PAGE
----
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Hundreds of children snatched by Uganda rebels

Hundreds of children have been abducted and forced to kill by a Ugandan rebel group in the Central African Republic and the Democratic Republic of Congo, a rights group claims.

The notorious Lord's Resistance Army has seized more than 697 adults and children over the last 18 months in the Central African Republic and the Bas Uele region of northern Democratic Republic of Congo, says Human Rights Watch.

About a third of the villagers abducted were children, who are being forced to serve as soldiers or sex slaves, Human Rights Watch said in a report out today.

"The LRA continues its horrific campaign to replenish its ranks by brutally tearing children from their villages and forcing them to fight," said Anneke van Woudenberg, senior Africa researcher at HRW. "The evidence points to Joseph Kony, the LRA leader, as the author of this atrocious campaign.

The child soldiers and other group members have killed about 250 people and as many as 74 000 have fled their homes over the past 18 months, according to Human Rights Watch research.

Some of the villagers who were abducted managed to escape, coming back with tales of children forced to kill other children and trained to treat other human beings as animals.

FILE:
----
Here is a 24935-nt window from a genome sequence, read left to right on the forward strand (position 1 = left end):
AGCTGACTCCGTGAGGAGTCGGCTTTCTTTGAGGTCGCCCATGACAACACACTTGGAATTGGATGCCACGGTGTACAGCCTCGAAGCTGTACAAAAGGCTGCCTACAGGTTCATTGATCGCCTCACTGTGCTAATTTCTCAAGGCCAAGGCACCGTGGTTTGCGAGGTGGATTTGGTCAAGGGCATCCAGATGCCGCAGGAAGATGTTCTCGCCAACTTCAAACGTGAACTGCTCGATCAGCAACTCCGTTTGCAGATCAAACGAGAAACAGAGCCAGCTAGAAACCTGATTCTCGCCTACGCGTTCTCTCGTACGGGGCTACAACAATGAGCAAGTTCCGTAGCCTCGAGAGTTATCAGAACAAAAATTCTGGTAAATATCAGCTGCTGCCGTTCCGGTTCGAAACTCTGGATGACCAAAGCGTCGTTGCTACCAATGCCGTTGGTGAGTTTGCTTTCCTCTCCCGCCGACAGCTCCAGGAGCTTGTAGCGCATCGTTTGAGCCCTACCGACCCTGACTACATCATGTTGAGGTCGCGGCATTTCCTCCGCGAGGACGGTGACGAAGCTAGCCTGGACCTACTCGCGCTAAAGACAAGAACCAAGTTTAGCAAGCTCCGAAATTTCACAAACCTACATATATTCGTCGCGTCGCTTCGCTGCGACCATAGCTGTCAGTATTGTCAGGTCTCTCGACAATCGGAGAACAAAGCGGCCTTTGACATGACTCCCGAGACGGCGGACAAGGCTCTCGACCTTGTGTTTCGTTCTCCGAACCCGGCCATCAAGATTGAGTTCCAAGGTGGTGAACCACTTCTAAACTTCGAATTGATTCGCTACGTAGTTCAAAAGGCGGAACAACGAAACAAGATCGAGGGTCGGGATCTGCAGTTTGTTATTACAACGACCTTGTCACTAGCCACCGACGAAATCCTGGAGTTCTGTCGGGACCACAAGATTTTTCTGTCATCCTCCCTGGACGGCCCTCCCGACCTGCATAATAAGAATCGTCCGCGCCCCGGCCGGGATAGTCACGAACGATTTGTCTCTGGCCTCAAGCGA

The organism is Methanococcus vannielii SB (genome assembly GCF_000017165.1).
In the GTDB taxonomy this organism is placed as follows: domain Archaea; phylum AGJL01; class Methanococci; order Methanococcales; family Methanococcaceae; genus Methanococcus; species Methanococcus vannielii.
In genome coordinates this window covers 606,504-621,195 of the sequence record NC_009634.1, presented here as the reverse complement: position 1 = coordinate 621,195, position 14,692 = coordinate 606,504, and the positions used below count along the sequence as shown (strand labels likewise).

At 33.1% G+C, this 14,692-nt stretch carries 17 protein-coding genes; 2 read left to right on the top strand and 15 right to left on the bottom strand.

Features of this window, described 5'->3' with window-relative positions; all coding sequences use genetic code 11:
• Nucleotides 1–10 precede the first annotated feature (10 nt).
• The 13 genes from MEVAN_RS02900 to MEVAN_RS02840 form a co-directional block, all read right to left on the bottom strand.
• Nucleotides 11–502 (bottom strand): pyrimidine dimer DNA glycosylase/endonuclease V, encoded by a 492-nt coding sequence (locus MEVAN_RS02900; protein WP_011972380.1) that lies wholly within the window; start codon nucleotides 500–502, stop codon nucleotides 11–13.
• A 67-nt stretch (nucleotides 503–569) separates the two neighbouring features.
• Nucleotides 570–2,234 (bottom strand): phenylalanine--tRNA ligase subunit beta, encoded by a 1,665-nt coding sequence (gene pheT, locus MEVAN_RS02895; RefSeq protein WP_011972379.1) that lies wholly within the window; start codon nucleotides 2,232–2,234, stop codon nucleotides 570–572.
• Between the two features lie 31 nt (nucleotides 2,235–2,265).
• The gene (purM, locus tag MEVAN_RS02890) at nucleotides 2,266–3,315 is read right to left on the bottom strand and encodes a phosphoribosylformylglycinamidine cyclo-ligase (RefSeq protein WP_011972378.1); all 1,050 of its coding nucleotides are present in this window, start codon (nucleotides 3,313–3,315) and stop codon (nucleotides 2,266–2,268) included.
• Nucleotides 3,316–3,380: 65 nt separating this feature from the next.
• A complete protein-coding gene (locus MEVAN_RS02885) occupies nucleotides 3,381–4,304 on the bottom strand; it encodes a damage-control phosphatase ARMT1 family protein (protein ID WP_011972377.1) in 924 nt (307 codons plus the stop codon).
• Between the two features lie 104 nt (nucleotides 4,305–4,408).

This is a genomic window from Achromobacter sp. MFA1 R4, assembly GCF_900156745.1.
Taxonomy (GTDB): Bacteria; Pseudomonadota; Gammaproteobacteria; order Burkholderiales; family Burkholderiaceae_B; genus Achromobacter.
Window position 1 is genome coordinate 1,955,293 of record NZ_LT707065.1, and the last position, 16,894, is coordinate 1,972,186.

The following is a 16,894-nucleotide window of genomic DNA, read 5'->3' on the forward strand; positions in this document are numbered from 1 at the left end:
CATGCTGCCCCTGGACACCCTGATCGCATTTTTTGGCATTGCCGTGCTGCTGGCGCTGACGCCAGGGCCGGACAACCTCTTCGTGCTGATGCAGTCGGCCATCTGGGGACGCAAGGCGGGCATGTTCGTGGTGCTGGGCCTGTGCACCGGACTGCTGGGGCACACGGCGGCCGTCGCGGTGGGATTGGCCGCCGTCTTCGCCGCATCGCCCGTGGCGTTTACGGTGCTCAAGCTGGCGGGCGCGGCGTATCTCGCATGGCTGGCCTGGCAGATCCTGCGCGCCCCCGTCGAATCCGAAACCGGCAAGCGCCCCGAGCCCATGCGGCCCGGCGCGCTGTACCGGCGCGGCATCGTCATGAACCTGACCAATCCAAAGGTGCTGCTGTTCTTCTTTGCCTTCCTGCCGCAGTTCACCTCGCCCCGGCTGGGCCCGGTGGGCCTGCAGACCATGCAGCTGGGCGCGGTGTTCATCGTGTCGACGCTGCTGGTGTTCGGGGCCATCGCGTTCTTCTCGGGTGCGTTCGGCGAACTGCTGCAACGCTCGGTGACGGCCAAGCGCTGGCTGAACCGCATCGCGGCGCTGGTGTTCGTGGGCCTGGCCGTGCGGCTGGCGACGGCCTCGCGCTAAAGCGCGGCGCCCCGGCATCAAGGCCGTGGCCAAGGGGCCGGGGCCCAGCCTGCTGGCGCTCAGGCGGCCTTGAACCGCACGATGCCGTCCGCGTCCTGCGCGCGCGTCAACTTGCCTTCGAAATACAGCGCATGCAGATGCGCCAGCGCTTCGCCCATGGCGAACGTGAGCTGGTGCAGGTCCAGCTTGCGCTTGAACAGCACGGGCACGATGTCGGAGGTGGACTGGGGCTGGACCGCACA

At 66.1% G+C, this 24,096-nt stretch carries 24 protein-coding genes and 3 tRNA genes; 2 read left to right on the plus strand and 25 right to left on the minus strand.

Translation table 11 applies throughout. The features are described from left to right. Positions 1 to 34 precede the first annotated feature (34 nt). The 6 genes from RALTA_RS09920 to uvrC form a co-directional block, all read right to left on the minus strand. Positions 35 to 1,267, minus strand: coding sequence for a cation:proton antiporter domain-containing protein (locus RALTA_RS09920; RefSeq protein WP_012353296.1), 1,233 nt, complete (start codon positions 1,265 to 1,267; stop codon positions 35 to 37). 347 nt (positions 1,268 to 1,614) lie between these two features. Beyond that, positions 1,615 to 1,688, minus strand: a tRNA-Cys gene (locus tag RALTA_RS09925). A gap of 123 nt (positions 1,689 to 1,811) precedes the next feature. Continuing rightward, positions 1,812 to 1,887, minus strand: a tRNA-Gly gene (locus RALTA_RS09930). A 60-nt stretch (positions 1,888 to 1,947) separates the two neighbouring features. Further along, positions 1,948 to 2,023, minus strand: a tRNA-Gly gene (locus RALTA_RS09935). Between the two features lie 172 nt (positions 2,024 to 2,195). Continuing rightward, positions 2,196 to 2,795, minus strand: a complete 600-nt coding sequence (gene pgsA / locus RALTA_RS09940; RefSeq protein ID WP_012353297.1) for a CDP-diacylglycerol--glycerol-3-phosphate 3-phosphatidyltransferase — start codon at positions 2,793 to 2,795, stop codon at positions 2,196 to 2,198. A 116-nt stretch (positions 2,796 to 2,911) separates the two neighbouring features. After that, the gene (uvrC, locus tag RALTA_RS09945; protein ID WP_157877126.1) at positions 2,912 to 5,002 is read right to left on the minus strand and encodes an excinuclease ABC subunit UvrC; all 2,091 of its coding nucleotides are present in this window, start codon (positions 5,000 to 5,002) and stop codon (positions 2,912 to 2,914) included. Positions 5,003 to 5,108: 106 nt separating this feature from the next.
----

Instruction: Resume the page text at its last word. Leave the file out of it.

Girls are being used for sex or as servants, the report says. Refusing sex is often punished by death.

To escape the violence, 54,000 villagers have fled from their homes in the Bas Uele region of northern Congo.

The rebel group, which fled to the jungles of the Democratic Republic of Congo in 2005 after its rebellion in northern Uganda was crushed, is well-known for using forced recruitment. Kony is being hunted by Ugandan special forces and he, along with other LRA leaders are subject to International Criminal Court arrest warrants for war crimes and crimes against humanity.

Ugandan and Congolese forces failed to flush out the guerrillas during an army operation that started in December 2008. The group now moves between the Central African Republic, Democratic Republic of Congo and Southern Sudan.

Human Rights Watch has called on Uganda, national governments and the United Nations − which has a large peacekeeping presence in the Democratic Republic of Congo − to do more to protect people and bring the LRA leaders to justice to end their violence.

The research was carried out over a month, during which Human Rights Watch interviewed hundreds of people, including 90 people who escaped from the LRA.

Hayley attribution